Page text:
Flexibility Matters

The emerging trend to softwarize networks based on concepts such as Network Virtualization, Software Defined Networking (SDN) and Network Functions Virtualization promises to increase flexibility in networking. So far, flexibility is used rather as a qualitative argument for a network design choice. Furthermore, the meaning of flexibility behind such qualitative arguments is highly varying in the state of the art as a common understanding of flexibility is missing.

We present an approach towards evaluating network flexibility through a definition of a flexibility measure, which provides a quantitative analysis and a comparison of different network designs. Further, it can illustrate the trade-off between flexibility and cost needed to provide flexibility.

This web page intends to collect discussions and results about network flexibility including definitions, guidelines, benchmarks, use cases and tools. Stay tuned!

Flexibility Measure (Proposal)

Network flexibility refers to the ability to support adaptation requests (=challenges) that can be, for example, changes in the requirements or new traffic distributions. We define the flexibility $\rho$ of a system $S$ as the fraction of requests that can be supported from a given set and sequence of requests and within a given time threshold $T$ and cost budget $C$ for each adaptation request:

\begin{equation} \rho_{T} = \frac{\mid \text{supported requests within } T \text{ and } C\mid}{\mid \text{total number of requests}\mid} \end{equation}

Flexibility Aspects

As with other network measures like Quality of Service, Flexibility as a measure is not a singular measure, but used with a specific objective in mind. To reflect such objectives, we come up with flexibility aspects. A flexibility aspect describes a concrete ability in which a network can adapt, e.g., change the flow routes or change of the allocated resources.

Category Aspect
Adapt Configuration Flow Configuration
Function Configuration
Parameter Configuration
Locate Functions Function Placement
Scale Resource and Function Scaling
Topology Adaptation

Use Case Examples

Dynamic SDN Controller Placement

A dynamic SDN control plane can adapt its configuration to changing traffic flows to achieve an optimal con- trol performance, i.e., minimal average flow setup time. The flexibility of the dynamic SDN control plane represents its ability to respond to changing traffic flows under a migration time threshold $T$.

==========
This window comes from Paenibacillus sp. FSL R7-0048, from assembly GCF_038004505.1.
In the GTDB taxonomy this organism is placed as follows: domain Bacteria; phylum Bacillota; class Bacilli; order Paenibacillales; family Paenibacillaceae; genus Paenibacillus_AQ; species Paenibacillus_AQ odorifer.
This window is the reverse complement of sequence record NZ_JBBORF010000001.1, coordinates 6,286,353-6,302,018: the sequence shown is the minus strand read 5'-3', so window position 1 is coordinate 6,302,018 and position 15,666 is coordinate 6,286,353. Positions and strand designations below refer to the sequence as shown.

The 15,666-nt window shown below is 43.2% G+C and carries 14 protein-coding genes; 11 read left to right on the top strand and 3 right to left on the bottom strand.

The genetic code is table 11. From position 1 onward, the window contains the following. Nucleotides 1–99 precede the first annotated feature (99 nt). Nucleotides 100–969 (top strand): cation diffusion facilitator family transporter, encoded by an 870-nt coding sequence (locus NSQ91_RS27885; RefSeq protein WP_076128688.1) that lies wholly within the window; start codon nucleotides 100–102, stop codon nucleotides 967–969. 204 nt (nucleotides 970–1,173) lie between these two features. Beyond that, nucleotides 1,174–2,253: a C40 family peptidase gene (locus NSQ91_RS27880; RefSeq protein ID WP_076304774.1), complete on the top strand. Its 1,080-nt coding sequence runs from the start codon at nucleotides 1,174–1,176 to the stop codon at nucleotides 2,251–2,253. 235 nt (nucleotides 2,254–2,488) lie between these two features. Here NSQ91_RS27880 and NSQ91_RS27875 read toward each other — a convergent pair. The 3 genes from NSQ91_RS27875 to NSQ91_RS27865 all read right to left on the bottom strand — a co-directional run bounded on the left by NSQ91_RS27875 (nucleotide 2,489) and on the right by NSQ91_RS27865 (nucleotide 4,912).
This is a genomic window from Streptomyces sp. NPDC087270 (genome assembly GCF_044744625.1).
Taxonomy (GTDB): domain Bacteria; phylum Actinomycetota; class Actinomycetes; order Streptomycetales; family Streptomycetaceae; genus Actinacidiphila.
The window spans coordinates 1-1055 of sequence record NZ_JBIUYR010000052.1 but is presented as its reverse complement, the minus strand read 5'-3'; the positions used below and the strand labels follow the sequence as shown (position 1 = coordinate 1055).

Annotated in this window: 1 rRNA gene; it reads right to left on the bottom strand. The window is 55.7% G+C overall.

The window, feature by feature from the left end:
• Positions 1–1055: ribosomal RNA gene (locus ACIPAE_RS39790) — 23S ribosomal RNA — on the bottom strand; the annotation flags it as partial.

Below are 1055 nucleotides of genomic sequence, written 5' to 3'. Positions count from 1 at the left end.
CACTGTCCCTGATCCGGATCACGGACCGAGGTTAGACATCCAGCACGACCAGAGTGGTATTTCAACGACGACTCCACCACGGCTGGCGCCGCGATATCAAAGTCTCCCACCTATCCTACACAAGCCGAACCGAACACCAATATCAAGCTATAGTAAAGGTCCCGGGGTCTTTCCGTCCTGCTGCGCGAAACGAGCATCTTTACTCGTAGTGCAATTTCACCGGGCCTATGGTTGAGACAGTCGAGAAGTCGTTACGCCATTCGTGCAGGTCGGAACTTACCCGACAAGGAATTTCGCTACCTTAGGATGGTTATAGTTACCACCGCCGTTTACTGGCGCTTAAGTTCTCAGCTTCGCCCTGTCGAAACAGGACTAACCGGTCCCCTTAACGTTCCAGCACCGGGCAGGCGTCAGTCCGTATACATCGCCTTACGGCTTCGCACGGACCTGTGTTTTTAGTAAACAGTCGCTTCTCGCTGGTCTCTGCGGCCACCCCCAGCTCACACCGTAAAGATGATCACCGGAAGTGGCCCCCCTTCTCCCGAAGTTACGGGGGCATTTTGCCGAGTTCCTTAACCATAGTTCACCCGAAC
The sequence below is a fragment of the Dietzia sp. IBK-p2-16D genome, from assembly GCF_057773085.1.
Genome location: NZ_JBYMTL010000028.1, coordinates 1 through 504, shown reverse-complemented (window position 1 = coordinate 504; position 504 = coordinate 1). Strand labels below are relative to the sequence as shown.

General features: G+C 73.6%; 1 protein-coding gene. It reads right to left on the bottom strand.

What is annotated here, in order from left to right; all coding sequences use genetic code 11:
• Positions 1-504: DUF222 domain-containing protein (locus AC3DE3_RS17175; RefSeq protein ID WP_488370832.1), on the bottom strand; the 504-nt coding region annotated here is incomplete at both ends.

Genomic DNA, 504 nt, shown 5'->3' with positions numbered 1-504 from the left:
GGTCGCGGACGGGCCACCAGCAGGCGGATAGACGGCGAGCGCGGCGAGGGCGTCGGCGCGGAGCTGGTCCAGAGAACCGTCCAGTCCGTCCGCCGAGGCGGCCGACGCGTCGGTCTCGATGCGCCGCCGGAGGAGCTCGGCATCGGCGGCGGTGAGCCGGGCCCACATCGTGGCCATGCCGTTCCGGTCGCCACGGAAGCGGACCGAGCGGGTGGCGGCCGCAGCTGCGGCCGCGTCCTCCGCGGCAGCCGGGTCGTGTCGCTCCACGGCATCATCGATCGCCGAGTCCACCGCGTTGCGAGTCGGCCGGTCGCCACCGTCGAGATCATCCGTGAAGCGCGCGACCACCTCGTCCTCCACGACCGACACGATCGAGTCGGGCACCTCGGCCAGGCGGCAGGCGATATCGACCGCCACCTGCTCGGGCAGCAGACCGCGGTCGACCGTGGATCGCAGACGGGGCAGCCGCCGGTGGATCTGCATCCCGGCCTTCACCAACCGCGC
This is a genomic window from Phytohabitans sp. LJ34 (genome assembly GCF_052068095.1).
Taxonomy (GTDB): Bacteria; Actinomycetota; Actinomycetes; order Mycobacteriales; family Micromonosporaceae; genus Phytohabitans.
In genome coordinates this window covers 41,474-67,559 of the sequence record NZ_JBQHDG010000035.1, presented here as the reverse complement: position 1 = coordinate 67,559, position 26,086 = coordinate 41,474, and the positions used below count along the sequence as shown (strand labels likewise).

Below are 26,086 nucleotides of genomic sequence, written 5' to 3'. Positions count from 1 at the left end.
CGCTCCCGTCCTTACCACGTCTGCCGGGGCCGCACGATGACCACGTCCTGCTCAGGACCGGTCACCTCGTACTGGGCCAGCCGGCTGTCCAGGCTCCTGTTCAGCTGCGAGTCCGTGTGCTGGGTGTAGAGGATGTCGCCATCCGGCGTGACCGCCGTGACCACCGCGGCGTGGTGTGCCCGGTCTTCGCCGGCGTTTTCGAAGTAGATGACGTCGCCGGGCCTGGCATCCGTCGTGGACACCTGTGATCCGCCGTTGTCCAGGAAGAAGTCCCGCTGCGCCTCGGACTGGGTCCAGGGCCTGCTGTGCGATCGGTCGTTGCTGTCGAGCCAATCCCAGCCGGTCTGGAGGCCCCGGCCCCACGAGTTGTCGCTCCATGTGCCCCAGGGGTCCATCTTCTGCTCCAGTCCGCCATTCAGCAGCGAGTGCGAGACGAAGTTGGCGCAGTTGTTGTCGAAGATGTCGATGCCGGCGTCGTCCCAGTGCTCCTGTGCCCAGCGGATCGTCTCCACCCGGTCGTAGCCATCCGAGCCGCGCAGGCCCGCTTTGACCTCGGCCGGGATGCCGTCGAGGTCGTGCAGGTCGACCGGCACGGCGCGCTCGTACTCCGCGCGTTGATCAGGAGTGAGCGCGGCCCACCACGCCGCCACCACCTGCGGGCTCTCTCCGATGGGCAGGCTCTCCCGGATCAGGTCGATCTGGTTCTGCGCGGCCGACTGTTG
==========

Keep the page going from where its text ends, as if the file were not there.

Intuitively, one would think a 4 controller system is more flexible than a 1 controller system. However, as we show in [3] for a very tight adaptation time threshold $T$, a 1 controller system exhibits higher flexibility.

Objective Aspect Request Measure Time threshold Cost
Control Performance of dynamic SDN control plane Function placement Flow arrival (from distribution) Fraction of successful controller placements Varied Average flow setup time
Failure recovery of SDN system Flow configuration All possible single and dual link failures Fraction of recovered failures Varied resource overhead for reservation

Failure Recovery in Software Defined Networks

The flexibility of survivable networks can be defined as the ability to recover from failures in a timely manner. Network operators can choose either proactive recovery approaches (i.e., protection) where the network is prepared for failures in advance at the cost of redundant resources; or reactive approaches (i.e., restoration).

As we show in [1], networks with restoration are less flexible for very tight time thresholds $T$ but can supersede networks with protection for larger $T$.

Selected Publications

  • [1] W. Kellerer, A. Basta, P. Babarczi, A. Blenk, M. He, M. Klugel, A. Martinez Alba: How to Measure Network Flexibility? A Proposal for Evaluating Softwarized Networks. IEEE Communications Magazine, 2018 PDF
  • [2] A. Blenk, P. Kalmbach, J. Zerwas, M. Jarschel, S. Schmid, W. Kellerer: NeuroViNE: A Neural Preprocessor for Your Virtual Network Embedding Algorithm IEEE INFOCOM 2018 (main conference), Honolulu, HI, USA, April 15‐19, 2018. PDF
  • [3] M. He, A. Basta, A. Blenk, W. Kellerer: How Flexible is Dynamic SDN Control Plane? Software-Driven Flexible and Agile Networking (SWFAN), IEEE INFOCOM Workshop, 2017. PDF
  • [4] A. Basta, A. Blenk, K. Hoffmann, H.-J. Morper, M. Hoffmann, W. Kellerer: Towards a Cost Optimal Design for a 5G Mobile Core Network based on SDN and NFV. IEEE Transactions on Network and Service Management 14 (4), 2017, 1061 – 1075. PDF
  • [5] W. Kellerer, A. Basta, A. Blenk, Using a Flexibility Measure for Network Design Space Analysis of SDN and NFV, SWFAN’16, IEEE INFOCOM Workshop, 2016. PDF
  • [6] A. Blenk, A. Basta, J. Zerwas, M. Reisslein, W. Kellerer: Control Plane Latency With SDN Network Hypervisors: The Cost of Virtualization. IEEE Transactions on Network and Service Management 13 (3), 2016, 366- 380. IEEE Xplore
  • [7] W. Kellerer, A. Basta, A. Blenk, Flexibility of Networks: a new measure for network design space analysis?. arXiv preprint arXiv:1512.03770, 2015. PDF